Speciation and Extinction Drive the Appearance of Directional Range Size Evolution in Phylogenies and the Fossil Record
Alex L. Pigot 1,2,3*, Ian P. F. Owens 2,4, C. David L. Orme 2,3
1 Edward Grey Institute, Department of Zoology, University of Oxford, Oxford, United Kingdom, 2 Division of Biology, Department of Life Sciences, Imperial College
London, Ascot, United Kingdom, 3 Grantham Institute for Climate Change, Imperial College London, London, United Kingdom, 4 Natural History Museum, London, United Kingdom
While the geographic range of a species is a fundamental unit of macroecology and a leading predictor of extinction risk, the evolutionary dynamics of species’ ranges remain poorly understood. Based on statistical associations between range size and species age, many studies have claimed support for general models of range evolution in which the area occupied by a species varies predictably over the course of its life. Such claims have been made using both paleontological data and molecular estimates of the age of extant species. However, using a stochastic model, we show that the appearance of trends in range size with species’ age can arise even when range sizes have evolved at random through time. This occurs because the samples of species used in existing studies are likely to be biased with respect to range size: for example, only those species that happened to have large or expanding ranges are likely to survive to the present, while extinct species will tend to be those whose ranges, by chance, declined through time. We compared the relationship between the age and range size of species arising under our stochastic model to those observed across 1,269 species of extant birds and mammals and 140 species of extinct Cenozoic marine mollusks. We find that the stochastic model is able to generate the full spectrum of empirical age–area relationships, implying that such trends cannot be simply interpreted as evidence for models of directional range size evolution. Our results therefore challenge the theory that species undergo predictable phases of geographic expansion and contraction through time.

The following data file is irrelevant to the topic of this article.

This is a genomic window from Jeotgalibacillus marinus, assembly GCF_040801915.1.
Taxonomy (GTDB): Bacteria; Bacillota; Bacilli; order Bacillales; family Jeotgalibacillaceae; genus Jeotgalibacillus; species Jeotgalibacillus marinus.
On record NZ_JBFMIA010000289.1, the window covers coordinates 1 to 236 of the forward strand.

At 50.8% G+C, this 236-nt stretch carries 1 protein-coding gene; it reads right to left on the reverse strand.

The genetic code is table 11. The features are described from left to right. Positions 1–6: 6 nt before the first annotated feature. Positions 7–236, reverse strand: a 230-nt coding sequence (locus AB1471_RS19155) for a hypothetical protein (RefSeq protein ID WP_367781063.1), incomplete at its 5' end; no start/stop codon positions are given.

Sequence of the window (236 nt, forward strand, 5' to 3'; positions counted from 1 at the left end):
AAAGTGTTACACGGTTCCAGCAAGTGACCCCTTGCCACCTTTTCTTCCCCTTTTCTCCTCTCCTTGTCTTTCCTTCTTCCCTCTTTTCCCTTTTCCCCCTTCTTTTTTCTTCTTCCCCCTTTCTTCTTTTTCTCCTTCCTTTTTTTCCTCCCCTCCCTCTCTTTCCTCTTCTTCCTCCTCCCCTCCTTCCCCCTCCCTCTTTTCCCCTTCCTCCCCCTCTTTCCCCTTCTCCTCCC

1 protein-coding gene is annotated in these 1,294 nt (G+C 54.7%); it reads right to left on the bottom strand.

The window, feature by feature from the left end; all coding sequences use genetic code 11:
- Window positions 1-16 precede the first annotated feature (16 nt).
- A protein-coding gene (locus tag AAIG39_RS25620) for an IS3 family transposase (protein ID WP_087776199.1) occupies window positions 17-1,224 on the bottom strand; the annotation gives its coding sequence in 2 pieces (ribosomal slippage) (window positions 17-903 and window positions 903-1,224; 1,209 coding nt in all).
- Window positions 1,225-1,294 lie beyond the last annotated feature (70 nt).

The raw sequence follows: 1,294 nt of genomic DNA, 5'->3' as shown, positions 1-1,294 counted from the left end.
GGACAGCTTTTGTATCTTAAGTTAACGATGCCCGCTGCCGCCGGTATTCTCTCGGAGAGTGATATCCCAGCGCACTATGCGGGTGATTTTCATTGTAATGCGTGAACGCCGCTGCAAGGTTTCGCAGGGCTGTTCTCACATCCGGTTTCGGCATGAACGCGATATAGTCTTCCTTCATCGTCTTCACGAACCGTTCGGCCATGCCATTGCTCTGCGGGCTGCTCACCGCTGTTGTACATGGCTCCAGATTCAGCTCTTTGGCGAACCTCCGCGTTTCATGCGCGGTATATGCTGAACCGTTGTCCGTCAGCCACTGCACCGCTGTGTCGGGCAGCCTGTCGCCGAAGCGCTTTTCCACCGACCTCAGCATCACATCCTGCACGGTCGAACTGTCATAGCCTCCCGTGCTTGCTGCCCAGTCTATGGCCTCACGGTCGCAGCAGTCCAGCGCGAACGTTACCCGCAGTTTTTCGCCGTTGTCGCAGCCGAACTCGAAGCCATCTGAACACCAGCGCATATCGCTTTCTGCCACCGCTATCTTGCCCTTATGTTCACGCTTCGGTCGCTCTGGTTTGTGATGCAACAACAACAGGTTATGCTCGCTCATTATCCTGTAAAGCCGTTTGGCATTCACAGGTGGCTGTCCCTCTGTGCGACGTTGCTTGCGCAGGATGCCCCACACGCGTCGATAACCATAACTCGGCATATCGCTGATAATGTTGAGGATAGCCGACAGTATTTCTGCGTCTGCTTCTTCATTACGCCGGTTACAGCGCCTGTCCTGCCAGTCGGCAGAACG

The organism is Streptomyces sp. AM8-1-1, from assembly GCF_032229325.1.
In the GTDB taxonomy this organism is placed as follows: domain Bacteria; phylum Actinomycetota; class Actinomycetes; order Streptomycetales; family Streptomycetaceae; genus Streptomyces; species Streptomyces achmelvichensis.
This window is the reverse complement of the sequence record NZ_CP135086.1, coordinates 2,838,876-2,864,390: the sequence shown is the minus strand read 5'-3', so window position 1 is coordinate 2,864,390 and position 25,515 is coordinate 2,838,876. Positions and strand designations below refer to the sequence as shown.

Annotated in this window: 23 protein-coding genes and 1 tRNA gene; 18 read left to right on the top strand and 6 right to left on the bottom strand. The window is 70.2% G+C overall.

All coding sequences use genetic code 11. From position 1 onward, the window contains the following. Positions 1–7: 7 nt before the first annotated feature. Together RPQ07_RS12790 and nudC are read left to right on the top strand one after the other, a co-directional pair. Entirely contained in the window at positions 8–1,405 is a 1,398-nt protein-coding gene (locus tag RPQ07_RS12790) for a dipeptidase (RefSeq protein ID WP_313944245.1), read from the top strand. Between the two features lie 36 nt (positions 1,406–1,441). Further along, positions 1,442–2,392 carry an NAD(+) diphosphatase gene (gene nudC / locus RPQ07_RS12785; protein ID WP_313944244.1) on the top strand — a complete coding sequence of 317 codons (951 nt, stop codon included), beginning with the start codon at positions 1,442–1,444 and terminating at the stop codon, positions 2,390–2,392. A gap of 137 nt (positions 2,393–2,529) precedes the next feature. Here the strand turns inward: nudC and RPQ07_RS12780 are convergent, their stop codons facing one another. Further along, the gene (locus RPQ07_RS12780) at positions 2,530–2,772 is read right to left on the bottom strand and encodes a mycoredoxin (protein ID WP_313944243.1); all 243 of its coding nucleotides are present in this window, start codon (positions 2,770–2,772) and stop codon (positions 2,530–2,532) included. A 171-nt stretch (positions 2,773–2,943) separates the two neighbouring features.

Citation: Pigot AL, Owens IPF, Orme CDL (2012) Speciation and Extinction Drive the Appearance of Directional Range Size Evolution in Phylogenies and the Fossil
Record. PLoS Biol 10(2): e1001260. doi:10.1371/journal.pbio.1001260
Academic Editor: Craig Moritz, University of California Berkeley, United States of America
Received August 23, 2011; Accepted January 5, 2012; Published February 21, 2012
Copyright: 2012 Pigot et al. This is an open-access article distributed under the terms of the Creative Commons Attribution License, which permits unrestricted use, distribution, and reproduction in any medium, provided the original author and source are credited.
Funding: This work was funded by a Grantham Studentship to ALP from the Grantham Institute for Climate Change, Imperial College London, and an RCUK Fellowship to CDLO. The funders had no role in study design, data collection and analysis, decision to publish, or preparation of the manuscript.
Competing Interests: The authors have declared that no competing interests exist.
* E-mail: firstname.lastname@example.org
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